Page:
Faith, Hope and Love

"And now these three remain: faith, hope and love. But the greatest of these is love."

1 Corinthians 13:13

As we approach the inauguration of Barack Hussein Obama as the 44th president of the United States, and the first African-American (read: black) president, I am reminded of the divisiveness of this campaign season and my participation in it. I certainly was divided, heavily. I am in a minority among those of my faith who voted the way I did. How could I vote for someone who supports abortion? How could I support someone who wants to take away our guns? How could I support someone who wants to be sworn in on the Koran?

You see, it's easy to get caught up in the rhetoric of partisanship and the hype and the rumors that fly around behind the scenes. "Republicans don't care about the environment". Can you see how easy it is? "Democrats are lazy and don't want to work". Easy as pie. But I think that there is one thing that we can all do together.

1 Corinthians 13 tells us that when perfection comes, imperfection disappears, and what is left is "faith, hope, and love". The Obama campaign slogan was based on the idea of hope. Say what you want, it tapped into something that many Americans were looking for. Most of us don't even know what to hope for. I hope for an administration that doesn't go to war without good reason and an exit strategy. I hope that people who need medical attention get the assistance they need. I hope that we can get along with our neighbors, no matter what their persuasion. That means I need to get to know my neighbors who had McCain signs in their lawn. My guess is that we all have hopes. The majority of Americans have or at least want hope, the election of Barack Obama proves that. But we need to respect that all of our hopes won't be the same. Rush Limbaugh hopes that Obama will fail. I don't understand it, but I need to respect that.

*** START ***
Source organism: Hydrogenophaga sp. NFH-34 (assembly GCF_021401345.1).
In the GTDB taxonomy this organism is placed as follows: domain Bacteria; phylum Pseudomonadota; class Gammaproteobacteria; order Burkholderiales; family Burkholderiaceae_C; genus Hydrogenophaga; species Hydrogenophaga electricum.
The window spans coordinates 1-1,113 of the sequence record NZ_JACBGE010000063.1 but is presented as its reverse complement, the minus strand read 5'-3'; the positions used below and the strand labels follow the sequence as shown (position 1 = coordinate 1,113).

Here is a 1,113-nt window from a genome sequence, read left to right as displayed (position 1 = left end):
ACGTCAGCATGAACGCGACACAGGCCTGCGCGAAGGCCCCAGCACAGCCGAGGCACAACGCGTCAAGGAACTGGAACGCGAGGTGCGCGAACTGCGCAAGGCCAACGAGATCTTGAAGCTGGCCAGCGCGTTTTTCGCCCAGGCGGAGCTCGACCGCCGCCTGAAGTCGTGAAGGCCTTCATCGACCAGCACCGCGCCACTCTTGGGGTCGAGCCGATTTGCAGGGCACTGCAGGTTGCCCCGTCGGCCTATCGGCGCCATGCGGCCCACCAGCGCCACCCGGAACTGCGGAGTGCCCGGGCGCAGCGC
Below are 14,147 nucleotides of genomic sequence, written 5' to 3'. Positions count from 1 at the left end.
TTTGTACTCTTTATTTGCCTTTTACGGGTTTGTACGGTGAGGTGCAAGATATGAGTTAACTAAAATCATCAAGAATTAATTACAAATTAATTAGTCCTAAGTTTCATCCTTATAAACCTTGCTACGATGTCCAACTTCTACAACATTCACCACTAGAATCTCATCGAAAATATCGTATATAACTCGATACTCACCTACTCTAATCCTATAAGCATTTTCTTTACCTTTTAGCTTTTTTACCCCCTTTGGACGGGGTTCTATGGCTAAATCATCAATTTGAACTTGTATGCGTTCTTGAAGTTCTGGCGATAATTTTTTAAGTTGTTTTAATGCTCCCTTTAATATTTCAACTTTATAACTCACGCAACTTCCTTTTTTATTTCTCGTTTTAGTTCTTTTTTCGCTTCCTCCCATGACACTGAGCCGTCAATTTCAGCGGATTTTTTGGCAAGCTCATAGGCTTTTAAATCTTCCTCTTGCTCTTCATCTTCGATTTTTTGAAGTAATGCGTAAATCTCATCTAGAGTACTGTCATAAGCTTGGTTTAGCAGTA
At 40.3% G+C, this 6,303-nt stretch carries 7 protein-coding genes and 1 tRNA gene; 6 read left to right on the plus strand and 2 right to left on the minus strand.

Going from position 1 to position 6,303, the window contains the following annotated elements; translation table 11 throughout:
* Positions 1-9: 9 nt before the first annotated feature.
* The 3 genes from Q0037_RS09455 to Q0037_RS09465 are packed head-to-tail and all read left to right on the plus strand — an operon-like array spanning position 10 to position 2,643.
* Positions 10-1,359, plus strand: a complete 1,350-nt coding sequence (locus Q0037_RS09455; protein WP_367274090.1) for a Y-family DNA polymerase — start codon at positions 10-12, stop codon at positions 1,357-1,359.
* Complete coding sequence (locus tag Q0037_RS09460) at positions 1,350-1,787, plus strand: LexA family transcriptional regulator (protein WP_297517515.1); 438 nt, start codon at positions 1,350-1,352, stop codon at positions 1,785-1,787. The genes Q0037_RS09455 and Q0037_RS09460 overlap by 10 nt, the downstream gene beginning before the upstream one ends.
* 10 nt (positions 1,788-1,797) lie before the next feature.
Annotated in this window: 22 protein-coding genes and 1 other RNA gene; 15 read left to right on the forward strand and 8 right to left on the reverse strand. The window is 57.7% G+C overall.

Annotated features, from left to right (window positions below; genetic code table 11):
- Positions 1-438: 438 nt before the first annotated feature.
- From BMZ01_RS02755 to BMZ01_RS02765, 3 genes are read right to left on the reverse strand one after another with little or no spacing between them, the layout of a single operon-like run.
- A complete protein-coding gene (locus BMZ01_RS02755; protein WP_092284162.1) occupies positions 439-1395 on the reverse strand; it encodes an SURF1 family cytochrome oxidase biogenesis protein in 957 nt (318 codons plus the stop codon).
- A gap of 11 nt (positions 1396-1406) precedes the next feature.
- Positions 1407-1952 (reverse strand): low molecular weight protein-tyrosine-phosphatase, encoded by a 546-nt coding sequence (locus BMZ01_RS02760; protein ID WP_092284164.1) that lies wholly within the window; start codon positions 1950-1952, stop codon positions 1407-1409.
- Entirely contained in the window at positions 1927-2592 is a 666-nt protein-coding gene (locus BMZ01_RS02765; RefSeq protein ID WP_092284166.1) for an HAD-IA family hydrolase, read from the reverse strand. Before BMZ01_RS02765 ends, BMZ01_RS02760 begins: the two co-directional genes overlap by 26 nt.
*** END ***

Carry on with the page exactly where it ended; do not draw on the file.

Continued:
A Barna Group study shows that the vast majority of us believe in God. That means the vast majority of us have faith, because God is not provable.

So the majority of us have faith and hope. What about love? Well, I propose that love is the one thing that we can all agree on. Love knows no partisanship, it knows no financial status, it knows no color, and it know absolutely NO LIMITS. That means that I get over myself and love the people that I dislike the most. We all love the people that we like. That's easy. It is when the divide is the greatest that we must prove that love is greater than our hope and faith. Hopes are as varied as the people that have them, and faith can be placed (or misplaced) in many different things. But love, which Merriam-Webster defines as " unselfish loyal and benevolent concern for the good of another", takes us out of ourselves and demands that we pay attention to those around us. I think that is something that we can all agree on, even on a day as potentially divisive as today.



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